Preserving value in EU industrial materials

Type:

Author: 
Robert Westerdahl, Per Klevnäs, Per-Anders Enkvist
Publication Date: 
11/2020
Country: 
Sweden

Language for original content:

So far, the debate on material use and recycling has primarily been held in terms of tonnes, cubic metres, and environmental impact. This is all highly relevant, but a focus on volumes and flows also leaves important questions unanswered.

The report takes a step towards painting a more complete picture, taking an economic value perspective on material flows, and it assesses Europe’s use of steel, plastics and aluminium in terms of Euros instead of tonnes. Its objective is to answer the following questions:

  1. When 100 Euros worth of raw materials enter the European economy, how much economic value is retained after one cycle of use?
  2. What are the main reasons for loss of material value?
  3. How could more value be retained?
  4. What business opportunities arise as a result?

Prevention of plastic waste in production and consumption by multi-actor partnerships

Prevention of plastic waste in production and consumption by multi-actor partnerships

PREVENT Waste Alliance

Type:

Author: 
Henning Wilts, Jennifer Schinkel, Lina Feder
Publication Date: 
03/2020
Country: 
Germany

Language for original content:

The study sheds light on the background of the prevention of plastic waste from packaging and disposable products by explaining the need for action, the environmental impacts and risks to human health.

Experiences of the members of the PREVENT Waste Alliance and their partners in the prevention of plastic waste by multi-actor partnerships are presented by means of 17 best practice examples.

Finally, the study gives recommendations for the reduction of plastic waste and the further work of the PREVENT Waste Alliance. These include success factors for waste prevention, necessary next steps and conclusions regarding the necessary political framework conditions.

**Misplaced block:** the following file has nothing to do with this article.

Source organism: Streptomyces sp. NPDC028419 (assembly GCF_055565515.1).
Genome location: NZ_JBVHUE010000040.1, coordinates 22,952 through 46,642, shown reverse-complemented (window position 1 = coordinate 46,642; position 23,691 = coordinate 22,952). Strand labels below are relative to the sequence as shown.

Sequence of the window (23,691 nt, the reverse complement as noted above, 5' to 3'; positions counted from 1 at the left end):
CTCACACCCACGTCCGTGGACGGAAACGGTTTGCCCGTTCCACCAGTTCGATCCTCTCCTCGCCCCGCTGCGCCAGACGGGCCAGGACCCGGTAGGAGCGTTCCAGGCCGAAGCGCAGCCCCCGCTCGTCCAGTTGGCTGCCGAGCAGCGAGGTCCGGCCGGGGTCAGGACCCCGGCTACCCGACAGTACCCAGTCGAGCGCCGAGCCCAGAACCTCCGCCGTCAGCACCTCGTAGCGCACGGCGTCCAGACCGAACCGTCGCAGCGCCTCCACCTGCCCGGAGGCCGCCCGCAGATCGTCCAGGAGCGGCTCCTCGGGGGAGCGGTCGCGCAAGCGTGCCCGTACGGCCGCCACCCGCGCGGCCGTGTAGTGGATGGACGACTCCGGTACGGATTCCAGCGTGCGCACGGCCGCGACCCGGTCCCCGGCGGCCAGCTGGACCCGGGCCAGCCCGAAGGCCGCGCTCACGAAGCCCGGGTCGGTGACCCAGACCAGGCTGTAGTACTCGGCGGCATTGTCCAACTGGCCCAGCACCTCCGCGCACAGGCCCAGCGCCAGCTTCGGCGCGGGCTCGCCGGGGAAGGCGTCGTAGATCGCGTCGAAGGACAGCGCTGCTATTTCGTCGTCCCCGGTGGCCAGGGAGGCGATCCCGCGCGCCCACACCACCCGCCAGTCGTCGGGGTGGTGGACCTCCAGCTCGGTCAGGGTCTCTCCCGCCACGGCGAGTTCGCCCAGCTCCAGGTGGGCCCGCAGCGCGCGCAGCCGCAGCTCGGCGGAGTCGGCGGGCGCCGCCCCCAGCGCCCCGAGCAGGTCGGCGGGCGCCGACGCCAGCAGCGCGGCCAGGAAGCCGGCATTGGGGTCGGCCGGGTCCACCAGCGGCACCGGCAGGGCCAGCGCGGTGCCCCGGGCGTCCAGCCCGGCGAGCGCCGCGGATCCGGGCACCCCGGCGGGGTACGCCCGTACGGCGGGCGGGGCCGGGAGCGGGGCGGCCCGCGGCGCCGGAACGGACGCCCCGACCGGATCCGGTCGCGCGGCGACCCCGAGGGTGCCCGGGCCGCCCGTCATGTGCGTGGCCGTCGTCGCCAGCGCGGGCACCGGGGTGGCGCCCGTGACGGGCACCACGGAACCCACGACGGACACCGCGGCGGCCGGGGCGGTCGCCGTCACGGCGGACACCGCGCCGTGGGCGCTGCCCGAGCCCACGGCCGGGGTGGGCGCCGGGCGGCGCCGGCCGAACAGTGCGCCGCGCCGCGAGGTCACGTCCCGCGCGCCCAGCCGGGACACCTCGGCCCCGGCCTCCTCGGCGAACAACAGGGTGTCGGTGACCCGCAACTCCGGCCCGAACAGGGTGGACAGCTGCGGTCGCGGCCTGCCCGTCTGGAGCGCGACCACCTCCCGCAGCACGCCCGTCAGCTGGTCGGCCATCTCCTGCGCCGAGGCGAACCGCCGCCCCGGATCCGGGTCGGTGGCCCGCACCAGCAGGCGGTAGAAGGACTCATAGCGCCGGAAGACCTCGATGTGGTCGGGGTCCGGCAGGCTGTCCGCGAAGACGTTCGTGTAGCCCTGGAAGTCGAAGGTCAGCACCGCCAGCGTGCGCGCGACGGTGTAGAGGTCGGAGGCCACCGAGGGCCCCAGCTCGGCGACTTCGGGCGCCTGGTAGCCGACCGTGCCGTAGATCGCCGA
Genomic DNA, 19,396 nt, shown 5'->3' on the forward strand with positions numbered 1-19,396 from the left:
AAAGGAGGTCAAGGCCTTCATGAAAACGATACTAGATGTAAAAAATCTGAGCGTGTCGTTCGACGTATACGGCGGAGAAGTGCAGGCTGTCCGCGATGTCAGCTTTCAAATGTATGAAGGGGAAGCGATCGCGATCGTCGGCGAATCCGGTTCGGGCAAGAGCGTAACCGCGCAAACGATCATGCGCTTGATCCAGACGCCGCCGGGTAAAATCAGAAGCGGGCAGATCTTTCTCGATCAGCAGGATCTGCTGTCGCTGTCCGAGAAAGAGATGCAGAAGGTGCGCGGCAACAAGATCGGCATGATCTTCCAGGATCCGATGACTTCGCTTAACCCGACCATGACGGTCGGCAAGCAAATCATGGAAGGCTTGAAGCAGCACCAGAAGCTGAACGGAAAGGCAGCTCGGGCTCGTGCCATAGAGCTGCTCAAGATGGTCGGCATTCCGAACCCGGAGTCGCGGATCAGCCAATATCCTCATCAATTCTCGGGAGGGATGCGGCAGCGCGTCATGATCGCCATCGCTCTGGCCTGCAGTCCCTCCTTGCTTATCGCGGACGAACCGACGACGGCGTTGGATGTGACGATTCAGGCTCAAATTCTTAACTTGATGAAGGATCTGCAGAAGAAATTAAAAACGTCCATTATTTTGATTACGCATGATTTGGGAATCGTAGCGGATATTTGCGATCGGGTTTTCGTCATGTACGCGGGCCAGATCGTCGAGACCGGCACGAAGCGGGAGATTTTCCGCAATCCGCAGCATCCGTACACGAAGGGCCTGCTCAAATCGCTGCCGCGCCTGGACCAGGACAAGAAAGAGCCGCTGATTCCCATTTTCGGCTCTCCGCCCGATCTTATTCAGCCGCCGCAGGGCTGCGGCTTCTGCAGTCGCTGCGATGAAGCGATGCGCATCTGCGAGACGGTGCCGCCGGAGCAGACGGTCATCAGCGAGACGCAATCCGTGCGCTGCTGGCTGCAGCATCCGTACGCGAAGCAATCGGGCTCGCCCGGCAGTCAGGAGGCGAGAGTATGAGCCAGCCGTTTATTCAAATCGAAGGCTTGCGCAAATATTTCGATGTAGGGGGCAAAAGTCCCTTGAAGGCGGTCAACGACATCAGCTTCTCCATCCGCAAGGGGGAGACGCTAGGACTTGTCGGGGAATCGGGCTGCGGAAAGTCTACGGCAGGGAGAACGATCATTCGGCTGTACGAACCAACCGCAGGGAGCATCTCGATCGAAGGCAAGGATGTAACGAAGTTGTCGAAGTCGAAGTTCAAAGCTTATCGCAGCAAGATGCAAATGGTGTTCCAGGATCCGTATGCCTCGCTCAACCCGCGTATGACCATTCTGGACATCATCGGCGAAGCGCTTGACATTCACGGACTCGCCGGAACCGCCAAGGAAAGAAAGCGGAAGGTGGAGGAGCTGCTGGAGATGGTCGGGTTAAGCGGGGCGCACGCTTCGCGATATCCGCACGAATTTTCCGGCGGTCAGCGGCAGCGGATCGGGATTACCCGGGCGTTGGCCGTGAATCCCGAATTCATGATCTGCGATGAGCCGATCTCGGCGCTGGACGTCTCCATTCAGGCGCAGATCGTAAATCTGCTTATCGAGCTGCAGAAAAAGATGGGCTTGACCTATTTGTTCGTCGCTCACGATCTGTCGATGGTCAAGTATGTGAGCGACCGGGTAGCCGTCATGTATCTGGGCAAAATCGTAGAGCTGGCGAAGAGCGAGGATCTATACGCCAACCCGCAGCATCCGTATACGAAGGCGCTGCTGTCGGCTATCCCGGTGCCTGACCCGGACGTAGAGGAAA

Analysing European Union circular economy policies: words versus actions

Analysing European Union circular economy policies: words versus actions

ScienceDirect

The academic paper "Analysing European Union circular economy policies: words versus actions" comprehensively reviews and analyses the EU’s circular economy (CE) policies. Results show a dichotomy between words and actions, with a discourse that is rather holistic, while policies focus on “end of pipe solutions”.

To address these limitations, the paper proposes a set of 32 science-based policy recommendations which can help strengthen circular economy policies both within and outside the EU. This research thus brings key insights for practitioners and academics seeking to better understand the EU’s CE policies and how to improve circular economy implementation at both national and international level.

See here for more results, insights and recommendations.

Innovation competition for sustainable plastic use: How do we shape a sustainable food system?

Innovation competition for sustainable plastic use: How do we shape a sustainable food system?

Type:

Author: 
Swedish Environmental Protection Agency
Publication Date: 
10/2020
Country: 
Sweden

Language for original content:

This report describes innovation competition as a method of tackling major environmental challenges, specifically how to provide food sustainably and resource-efficiently in the future.